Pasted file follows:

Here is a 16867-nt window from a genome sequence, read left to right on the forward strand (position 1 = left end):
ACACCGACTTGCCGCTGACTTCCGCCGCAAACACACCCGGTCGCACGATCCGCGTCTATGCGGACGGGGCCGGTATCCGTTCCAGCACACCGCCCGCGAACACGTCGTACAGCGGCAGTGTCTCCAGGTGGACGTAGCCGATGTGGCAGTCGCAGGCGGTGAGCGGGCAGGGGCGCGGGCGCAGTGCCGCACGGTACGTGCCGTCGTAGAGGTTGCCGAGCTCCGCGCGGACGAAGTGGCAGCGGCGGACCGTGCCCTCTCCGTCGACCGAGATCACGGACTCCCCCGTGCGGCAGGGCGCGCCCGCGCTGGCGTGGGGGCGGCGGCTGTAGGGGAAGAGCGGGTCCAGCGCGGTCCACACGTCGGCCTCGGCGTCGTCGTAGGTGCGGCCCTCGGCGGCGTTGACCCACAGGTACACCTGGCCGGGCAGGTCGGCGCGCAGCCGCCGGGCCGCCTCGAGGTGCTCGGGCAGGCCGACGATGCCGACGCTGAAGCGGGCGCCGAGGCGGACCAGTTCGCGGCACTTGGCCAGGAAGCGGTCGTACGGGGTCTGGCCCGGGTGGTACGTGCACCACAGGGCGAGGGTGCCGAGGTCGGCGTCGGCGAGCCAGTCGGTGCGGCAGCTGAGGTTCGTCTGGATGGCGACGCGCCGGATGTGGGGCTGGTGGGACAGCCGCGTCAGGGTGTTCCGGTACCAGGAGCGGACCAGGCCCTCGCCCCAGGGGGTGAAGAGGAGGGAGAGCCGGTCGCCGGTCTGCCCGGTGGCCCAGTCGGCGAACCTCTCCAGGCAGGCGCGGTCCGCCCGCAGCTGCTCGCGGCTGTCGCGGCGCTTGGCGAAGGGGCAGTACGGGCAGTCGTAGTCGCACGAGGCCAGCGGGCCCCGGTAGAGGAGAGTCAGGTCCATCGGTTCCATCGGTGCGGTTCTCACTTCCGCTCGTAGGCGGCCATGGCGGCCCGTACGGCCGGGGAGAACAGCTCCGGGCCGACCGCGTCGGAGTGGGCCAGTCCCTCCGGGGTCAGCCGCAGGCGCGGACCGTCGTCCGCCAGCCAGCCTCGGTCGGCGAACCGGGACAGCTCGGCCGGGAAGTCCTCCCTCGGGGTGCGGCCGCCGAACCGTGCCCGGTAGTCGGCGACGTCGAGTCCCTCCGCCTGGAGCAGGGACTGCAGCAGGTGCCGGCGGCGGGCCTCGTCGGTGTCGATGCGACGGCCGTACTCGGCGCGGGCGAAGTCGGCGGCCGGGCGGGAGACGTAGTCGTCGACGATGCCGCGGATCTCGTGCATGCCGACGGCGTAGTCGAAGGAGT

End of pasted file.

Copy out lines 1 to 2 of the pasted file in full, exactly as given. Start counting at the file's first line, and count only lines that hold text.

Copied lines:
Here is a 16867-nt window from a genome sequence, read left to right on the forward strand (position 1 = left end):
ACACCGACTTGCCGCTGACTTCCGCCGCAAACACACCCGGTCGCACGATCCGCGTCTATGCGGACGGGGCCGGTATCCGTTCCAGCACACCGCCCGCGAACACGTCGTACAGCGGCAGTGTCTCCAGGTGGACGTAGCCGATGTGGCAGTCGCAGGCGGTGAGCGGGCAGGGGCGCGGGCGCAGTGCCGCACGGTACGTGCCGTCGTAGAGGTTGCCGAGCTCCGCGCGGACGAAGTGGCAGCGGCGGACCGTGCCCTCTCCGTCGACCGAGATCACGGACTCCCCCGTGCGGCAGGGCGCGCCCGCGCTGGCGTGGGGGCGGCGGCTGTAGGGGAAGAGCGGGTCCAGCGCGGTCCACACGTCGGCCTCGGCGTCGTCGTAGGTGCGGCCCTCGGCGGCGTTGACCCACAGGTACACCTGGCCGGGCAGGTCGGCGCGCAGCCGCCGGGCCGCCTCGAGGTGCTCGGGCAGGCCGACGATGCCGACGCTGAAGCGGGCGCCGAGGCGGACCAGTTCGCGGCACTTGGCCAGGAAGCGGTCGTACGGGGTCTGGCCCGGGTGGTACGTGCACCACAGGGCGAGGGTGCCGAGGTCGGCGTCGGCGAGCCAGTCGGTGCGGCAGCTGAGGTTCGTCTGGATGGCGACGCGCCGGATGTGGGGCTGGTGGGACAGCCGCGTCAGGGTGTTCCGGTACCAGGAGCGGACCAGGCCCTCGCCCCAGGGGGTGAAGAGGAGGGAGAGCCGGTCGCCGGTCTGCCCGGTGGCCCAGTCGGCGAACCTCTCCAGGCAGGCGCGGTCCGCCCGCAGCTGCTCGCGGCTGTCGCGGCGCTTGGCGAAGGGGCAGTACGGGCAGTCGTAGTCGCACGAGGCCAGCGGGCCCCGGTAGAGGAGAGTCAGGTCCATCGGTTCCATCGGTGCGGTTCTCACTTCCGCTCGTAGGCGGCCATGGCGGCCCGTACGGCCGGGGAGAACAGCTCCGGGCCGACCGCGTCGGAGTGGGCCAGTCCCTCCGGGGTCAGCCGCAGGCGCGGACCGTCGTCCGCCAGCCAGCCTCGGTCGGCGAACCGGGACAGCTCGGCCGGGAAGTCCTCCCTCGGGGTGCGGCCGCCGAACCGTGCCCGGTAGTCGGCGACGTCGAGTCCCTCCGCCTGGAGCAGGGACTGCAGCAGGTGCCGGCGGCGGGCCTCGTCGGTGTCGATGCGACGGCCGTACTCGGCGCGGGCGAAGTCGGCGGCCGGGCGGGAGACGTAGTCGTCGACGATGCCGCGGATCTCGTGCATGCCGACGGCGTAGTCGAAGGAGT